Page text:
25. In the excerpts from Chapter 3, the authors noted that the preventive program services reflect the program's emphasis on (1) meeting the needs of all family members and (2) viewing the family as a system. Do you see evidence of this in Sister Geraldine's work with this family? In what ways?
26. Based upon the excerpts of interventions in the documentary and the information regarding the family counseling program provided in the Chapter 3 excerpts, what is your understanding of what Sister Geraldine hopes to accomplish with this family? What are the purposes of her interventions with the family? What social work practice models/approaches/theories does she appear to be drawing from?
27. In describing the key program characteristics of the Center's prevention program, the authors report the staff members' frequent references to the concept of "shared parenting" and illustrate the concept with Marla's experiences with the Center (excerpts from Chapter 3). What is your understanding of this concept? Do you see evidence of "shared parenting" in Sister Geraldine's work with the Santiago-Castro-Cruz family?
28. The excerpts of family counseling meetings included in the documentary occur both at a Center for Family Life program location and in the family's home. What are the advantages and disadvantages of arranging appointments at a family's home, in one's office, in other community locations?
29. Most of the interviews Sister Geraldine conducted with the adults in the family were in the context of family sessions. What are the advantages and disadvantages of meeting with all available family members, with individual family members, and with parents without the children present? What are the advantages and disadvantages of meeting with several generations of a family together?
30. The Santiago-Castro-Cruz family is Latino. In what ways did Sister Geraldine display cultural competence in her work with this family? Are there areas in which you think she could have demonstrated greater cultural competence?
31. The Center for Family Life's preventive program practitioners identified the stresses and challenges they experienced in providing family-focused, community-centered services (see excerpts from Chapter 3). If you were providing services to the Santiago-Castro-Cruz family, what stresses and challenges do you anticipate that you would experience? What supports would be important to you?
32. In what ways are the philosophy and key characteristics of the Center's preventive program similar to or different from programs in your community or from programs with which you are familiar that are designed to prevent child maltreatment and unnecessary placement of children in out-of-home care?
The Center for Family Life and Its Mission
33. In describing the Center for Family Life's philosophy and mission, Sister Geraldine states: "At any given time, any one of us who live here in Sunset Park needs something, and we have something to give, and I hope that the Center has been that place where the possibilities for that give and take place. The major goal of the Center is to help each individual person be everything they can possibly become, not to label people, to look for people's strengths, not just their pathology. The mission is to really support family life."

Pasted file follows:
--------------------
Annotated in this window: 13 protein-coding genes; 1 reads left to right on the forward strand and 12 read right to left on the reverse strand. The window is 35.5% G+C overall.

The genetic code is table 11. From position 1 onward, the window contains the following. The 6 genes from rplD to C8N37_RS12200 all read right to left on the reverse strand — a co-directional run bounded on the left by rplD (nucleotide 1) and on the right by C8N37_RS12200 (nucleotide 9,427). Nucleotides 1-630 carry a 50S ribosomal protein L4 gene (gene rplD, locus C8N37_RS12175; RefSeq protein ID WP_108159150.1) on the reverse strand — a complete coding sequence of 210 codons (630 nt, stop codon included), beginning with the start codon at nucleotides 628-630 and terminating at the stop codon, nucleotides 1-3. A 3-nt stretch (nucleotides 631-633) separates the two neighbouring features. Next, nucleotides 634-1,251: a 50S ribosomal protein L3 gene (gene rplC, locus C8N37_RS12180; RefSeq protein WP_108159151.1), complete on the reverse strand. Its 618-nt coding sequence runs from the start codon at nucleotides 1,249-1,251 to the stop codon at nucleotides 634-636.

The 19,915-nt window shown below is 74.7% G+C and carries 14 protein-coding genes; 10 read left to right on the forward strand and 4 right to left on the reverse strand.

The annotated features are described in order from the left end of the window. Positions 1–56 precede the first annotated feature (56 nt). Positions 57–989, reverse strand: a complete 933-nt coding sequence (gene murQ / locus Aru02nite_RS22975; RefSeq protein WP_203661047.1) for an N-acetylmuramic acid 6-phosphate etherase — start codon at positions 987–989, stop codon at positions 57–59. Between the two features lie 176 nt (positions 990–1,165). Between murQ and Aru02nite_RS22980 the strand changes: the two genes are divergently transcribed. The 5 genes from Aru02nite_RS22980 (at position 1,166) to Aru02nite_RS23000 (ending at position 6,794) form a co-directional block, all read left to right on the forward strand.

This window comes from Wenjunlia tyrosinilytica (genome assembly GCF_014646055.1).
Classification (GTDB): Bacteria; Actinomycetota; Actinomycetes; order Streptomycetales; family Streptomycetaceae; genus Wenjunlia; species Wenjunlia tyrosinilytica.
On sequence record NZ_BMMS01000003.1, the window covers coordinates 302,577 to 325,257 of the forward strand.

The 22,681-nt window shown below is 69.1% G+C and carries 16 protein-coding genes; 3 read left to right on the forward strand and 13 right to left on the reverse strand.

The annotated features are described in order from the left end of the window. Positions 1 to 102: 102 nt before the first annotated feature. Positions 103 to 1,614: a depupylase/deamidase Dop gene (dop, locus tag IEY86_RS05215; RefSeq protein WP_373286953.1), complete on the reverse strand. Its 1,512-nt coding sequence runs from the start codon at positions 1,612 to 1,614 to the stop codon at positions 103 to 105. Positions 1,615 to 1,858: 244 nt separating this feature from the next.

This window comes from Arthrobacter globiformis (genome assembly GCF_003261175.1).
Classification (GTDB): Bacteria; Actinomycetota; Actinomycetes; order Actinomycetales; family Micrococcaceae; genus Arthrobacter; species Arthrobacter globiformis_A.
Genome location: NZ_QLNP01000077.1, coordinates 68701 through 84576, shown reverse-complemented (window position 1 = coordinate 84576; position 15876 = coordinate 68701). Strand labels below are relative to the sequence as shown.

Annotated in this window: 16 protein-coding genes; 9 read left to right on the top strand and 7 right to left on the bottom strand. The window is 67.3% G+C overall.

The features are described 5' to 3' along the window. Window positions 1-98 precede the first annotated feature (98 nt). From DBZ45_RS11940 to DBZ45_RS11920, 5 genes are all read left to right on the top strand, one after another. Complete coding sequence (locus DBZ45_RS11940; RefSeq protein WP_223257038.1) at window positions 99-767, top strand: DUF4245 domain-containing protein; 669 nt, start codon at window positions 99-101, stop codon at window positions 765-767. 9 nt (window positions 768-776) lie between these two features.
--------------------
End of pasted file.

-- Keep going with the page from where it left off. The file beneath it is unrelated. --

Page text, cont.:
a. Based upon the documentary and information from NURTURING THE ONE, SUPPORTING THE MANY, what is your understanding of the Center's mission? Does it appear to you that the Center is accomplishing its mission?
b. What factors affect an agency's capacity to accomplish its mission? What similarities and differences do you see in the Center's mission and its ability to accomplish it and that of other agencies with which you are familiar?
c. Do you believe that at any given time in your community each person needs something and each person has something to give? How might this belief shape an agency's approach to developing services and activities? To community residents' use of services?
34. In excerpts from the Introduction and Chapter 1 of NURTURING THE ONE, SUPPORTING THE MANY, the history of the Center's development over the past two decades and the principles that have guided that development are described. The founding co-directors emphasize the importance of providing a range of non-categorical services that all families in a neighborhood can access voluntarily. What is your understanding of why they place such a high value on this?
Belonging to the Community
35. Based upon impressions formed in viewing A BROOKLYN FAMILY TALE, what role does the location of services in the neighborhood play in this family's service utilization? What are the benefits to families when comprehensive services are located in their neighborhoods?
36. What are the challenges faced by agencies in locating comprehensive services in neighborhoods?
37. As described in the excerpts from Chapter 1, the Center for Family Life's co-founders wanted the Center's services to belong to the community of Sunset Park. What are the benefits and challenges of such a commitment? Do you believe that the Santiago-Castro-Cruz family would say that the Center's services belong to the community of Sunset Park?
38. Does an agency's commitment to belong to the community impact its sensitivity and commitment to cultural competence? In what ways?
39. As depicted in the documentary, community members were invited by the Center for Family Life to participate in the celebration of the Center's twentieth anniversary and the celebration of Sister Geraldine's life. What is your reaction to this? What message does this convey to the Center's clients and constituents?
40. After the wedding of Cisco and Gretchen, two community residents who have a long history at the Center, Sister Geraldine comments that she sees them as the "new leaders" who can take over some of what she and others have been trying to do with the community. Is this realistic? Should a social service agency plan to have its primary functions absorbed by local community residents over time? What are the potential advantages and disadvantages of such a strategy?